Category Archives: TCS

How do you argue a query is impossible in SPARQL?

I’ve come to believe that I’m stumped in querying the existence of (s,t)-paths with SPARQL 1.0 or the k nearest neighbors with SPARQL 1.1 because of limitations of the query language, not limitations in my query-writing ability. But how to prove it? Or even provide some evidence? Tell me on cstheory.stackexachange.

Maybe this paper is relevant: Semantics and Complexity of SPARQL

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Computation time and model development

20 seconds, 20 minutes, or 20 hours.  These are all amounts of time that a computational method I’ve been working at some time has taken to complete processing.  They each lead to a very different experience for the model developer, and probably in the end for the model, too. Twenty seconds is definitely what I prefer.

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Age-heaping and Hedgehogs

I heard an interesting talk a few weeks ago about “age-heaping” in survey responses, the phenomenon where people remember ages imprecisely and say that their siblings are ages that are divisible by 5 much more often than expected.  There are some nice theory challenges here, with a big dose of stats modeling, but I’ll have to share some more thoughts on that later.

In the talk, the age-heaping was also referred to a a hedgehog or porcupine plot, because of the spikey histogram that the data produces.  I was looking for a nice picture of one, or some additional background reading, and when I searched for “hedgehog statistical plots”, all google would give me was a bunch of pages about stats on actual hedgehogs.  Cute!

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Algorithms in the Field Workshop

Last week I attended the workshop Algorithms in the Field or “8F”, as its puzzling acronym turns out to be. David Eppstein published comprehensive notes on the talks on his blog:

I like to think that I’m doing “8F” in my global health job, and also some algorithms in the forest, algorithms in the desert, etc. But this workshop gave me a chance to think about the connection to Algorithms with a capitol “A”, the kind going on in the theory group of the ivory towered computer science department. I’ve been pretty successful at coming up with little challenges in global health where algorithmic thinking is useful (e.g. Doctors = Noise Machines), and I’m going to try to use the blog to throw more of these puzzles over the fence in the next few weeks. My barrier to doing this in the past has been the amount of background research I need to do to avoid sounding foolish. But my writing style was never suited to caution. Let’s see how it goes. I hope that even half-explained connections between Algorithms and global health will inspire some algorithmitician to fill in the details.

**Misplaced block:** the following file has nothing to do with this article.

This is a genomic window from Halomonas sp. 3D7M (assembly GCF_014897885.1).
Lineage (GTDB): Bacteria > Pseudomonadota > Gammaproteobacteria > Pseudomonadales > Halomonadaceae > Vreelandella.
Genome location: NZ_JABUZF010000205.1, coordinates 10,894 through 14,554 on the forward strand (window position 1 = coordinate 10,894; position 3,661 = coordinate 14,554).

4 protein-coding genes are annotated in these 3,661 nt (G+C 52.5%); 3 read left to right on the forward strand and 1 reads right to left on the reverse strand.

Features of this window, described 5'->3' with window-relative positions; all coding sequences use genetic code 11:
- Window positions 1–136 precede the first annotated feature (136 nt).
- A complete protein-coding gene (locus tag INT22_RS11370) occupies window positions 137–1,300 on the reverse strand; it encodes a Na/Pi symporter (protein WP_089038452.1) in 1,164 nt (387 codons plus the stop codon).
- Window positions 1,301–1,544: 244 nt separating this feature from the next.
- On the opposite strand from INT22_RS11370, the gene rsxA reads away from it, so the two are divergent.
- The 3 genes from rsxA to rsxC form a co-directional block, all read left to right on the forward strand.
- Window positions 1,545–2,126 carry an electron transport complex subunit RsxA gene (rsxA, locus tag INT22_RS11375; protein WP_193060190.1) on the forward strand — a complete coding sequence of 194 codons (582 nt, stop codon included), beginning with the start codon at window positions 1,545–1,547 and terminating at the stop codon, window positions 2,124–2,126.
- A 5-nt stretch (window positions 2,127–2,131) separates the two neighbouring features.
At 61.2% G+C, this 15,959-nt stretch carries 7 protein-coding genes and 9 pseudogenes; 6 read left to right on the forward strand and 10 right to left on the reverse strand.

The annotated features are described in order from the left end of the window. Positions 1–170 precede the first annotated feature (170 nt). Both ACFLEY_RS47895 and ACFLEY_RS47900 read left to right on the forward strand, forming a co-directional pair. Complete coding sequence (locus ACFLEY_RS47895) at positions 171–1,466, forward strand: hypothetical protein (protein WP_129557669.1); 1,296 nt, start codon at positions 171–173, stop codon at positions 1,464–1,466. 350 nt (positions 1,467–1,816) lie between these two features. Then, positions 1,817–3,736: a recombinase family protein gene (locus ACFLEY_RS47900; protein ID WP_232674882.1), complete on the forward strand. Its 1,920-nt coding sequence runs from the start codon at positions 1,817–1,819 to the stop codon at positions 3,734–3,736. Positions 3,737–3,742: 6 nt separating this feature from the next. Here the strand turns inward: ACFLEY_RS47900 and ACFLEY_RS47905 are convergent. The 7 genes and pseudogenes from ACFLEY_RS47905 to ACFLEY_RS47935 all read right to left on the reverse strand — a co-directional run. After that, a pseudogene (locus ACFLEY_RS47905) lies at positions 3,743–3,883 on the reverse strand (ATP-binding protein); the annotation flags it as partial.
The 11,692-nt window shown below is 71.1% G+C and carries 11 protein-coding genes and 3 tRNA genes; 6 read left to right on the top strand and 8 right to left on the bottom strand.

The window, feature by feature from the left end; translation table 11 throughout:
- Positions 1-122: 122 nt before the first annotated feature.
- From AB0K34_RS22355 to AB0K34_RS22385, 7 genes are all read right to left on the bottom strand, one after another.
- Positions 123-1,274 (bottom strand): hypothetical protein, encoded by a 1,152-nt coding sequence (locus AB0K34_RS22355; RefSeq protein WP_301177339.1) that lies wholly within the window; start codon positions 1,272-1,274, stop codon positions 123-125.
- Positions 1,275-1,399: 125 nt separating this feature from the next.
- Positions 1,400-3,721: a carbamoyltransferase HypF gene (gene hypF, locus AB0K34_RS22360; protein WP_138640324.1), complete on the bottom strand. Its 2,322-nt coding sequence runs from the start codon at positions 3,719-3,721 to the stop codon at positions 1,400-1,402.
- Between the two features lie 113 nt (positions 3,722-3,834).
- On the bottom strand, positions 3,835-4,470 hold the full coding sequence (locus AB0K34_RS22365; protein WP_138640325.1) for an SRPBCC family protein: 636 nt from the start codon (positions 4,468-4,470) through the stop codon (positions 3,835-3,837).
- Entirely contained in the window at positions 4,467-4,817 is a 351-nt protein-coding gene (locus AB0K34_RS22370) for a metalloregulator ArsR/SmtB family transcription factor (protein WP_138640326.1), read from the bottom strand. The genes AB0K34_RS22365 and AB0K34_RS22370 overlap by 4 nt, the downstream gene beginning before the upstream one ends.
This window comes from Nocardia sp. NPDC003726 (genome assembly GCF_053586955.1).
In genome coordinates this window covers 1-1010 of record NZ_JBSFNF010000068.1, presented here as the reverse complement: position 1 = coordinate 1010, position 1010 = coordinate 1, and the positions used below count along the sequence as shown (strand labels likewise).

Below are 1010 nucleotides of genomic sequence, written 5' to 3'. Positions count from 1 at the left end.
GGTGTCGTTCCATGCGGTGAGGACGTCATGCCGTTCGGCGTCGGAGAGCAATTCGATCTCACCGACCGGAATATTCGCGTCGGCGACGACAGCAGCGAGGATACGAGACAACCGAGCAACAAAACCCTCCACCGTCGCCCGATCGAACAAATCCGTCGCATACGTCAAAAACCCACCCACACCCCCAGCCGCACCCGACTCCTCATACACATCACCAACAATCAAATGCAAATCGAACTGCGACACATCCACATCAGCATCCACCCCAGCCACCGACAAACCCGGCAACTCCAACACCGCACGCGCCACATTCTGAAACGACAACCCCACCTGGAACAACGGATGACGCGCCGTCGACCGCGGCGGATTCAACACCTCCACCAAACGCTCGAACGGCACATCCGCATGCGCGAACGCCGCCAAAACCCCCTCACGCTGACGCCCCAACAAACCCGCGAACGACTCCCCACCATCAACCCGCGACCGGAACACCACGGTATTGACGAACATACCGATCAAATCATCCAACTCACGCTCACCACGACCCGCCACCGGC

What I challenge myself to do more of is to go beyond the little puzzles, and synthesize something bigger to ask from algorithmists. What algorithmic innovation would really change how we’re doing things in Global Health? This is a domain where avoiding foolishness is even more of a recipe for silence. But I will try.

On my mind now: the computation time necessary to fit a model. 20 seconds, 20 minutes, or 20 hours is a really big difference. More on that thought to come.

Question to readers from Global Health Departments, what do you think capitol-A algorithms researchers can offer us?

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MCMC in Python: Part IIb of PyMC Step Methods and their pitfalls

Two weeks ago, I slapped together a post about the banana distribution and some of my new movies sampling from it. Today I’m going to explore the performance of MCMC with the Adaptive Metropolis step method when the banana dimension grows and it becomes more curvy.

To start things off, have a look at the banana model, as implemented for PyMC:

    C_1 = pl.ones(dim)
    C_1[0] = 100.
    X = mc.Uninformative('X', value=pl.zeros(dim))

    def banana_like(X, tau, b):
        phi_X = pl.copy(X)
        phi_X *= 30. # rescale X to match scale of other models
        phi_X[1] = phi_X[1] + b*phi_X[0]**2 - 100*b

        return mc.normal_like(phi_X, 0., tau)

    @mc.potential
    def banana(X=X, tau=C_1**-1, b=b):
        return banana_like(X, tau, b)

Pretty simple stuff, right? This is a pattern that I find myself using a lot, an uninformative stochastic variable that has the intended distribution implemented as a potential. If I understand correctly, it is something that you can’t do easily with BUGS.

Adaptive Metropolis is (or was) the default step method that PyMC uses to fit a model like this, and you can ensure that it is used (and fiddle with the AM parameters) with the use_step_method() function:

mod.use_step_method(mc.AdaptiveMetropolis, mod.X)

Important Tip: If you want to experiment with different step methods, you need to call mod.use_step_method() before doing any sampling. When you call mod.sample(), any stochastics without step methods assigned are given the method that PyMC deems best, and after they are assigned, use_step_method adds additional methods, but doesn’t remove the automatically added ones. (See this discussion from PyMC mailing list.)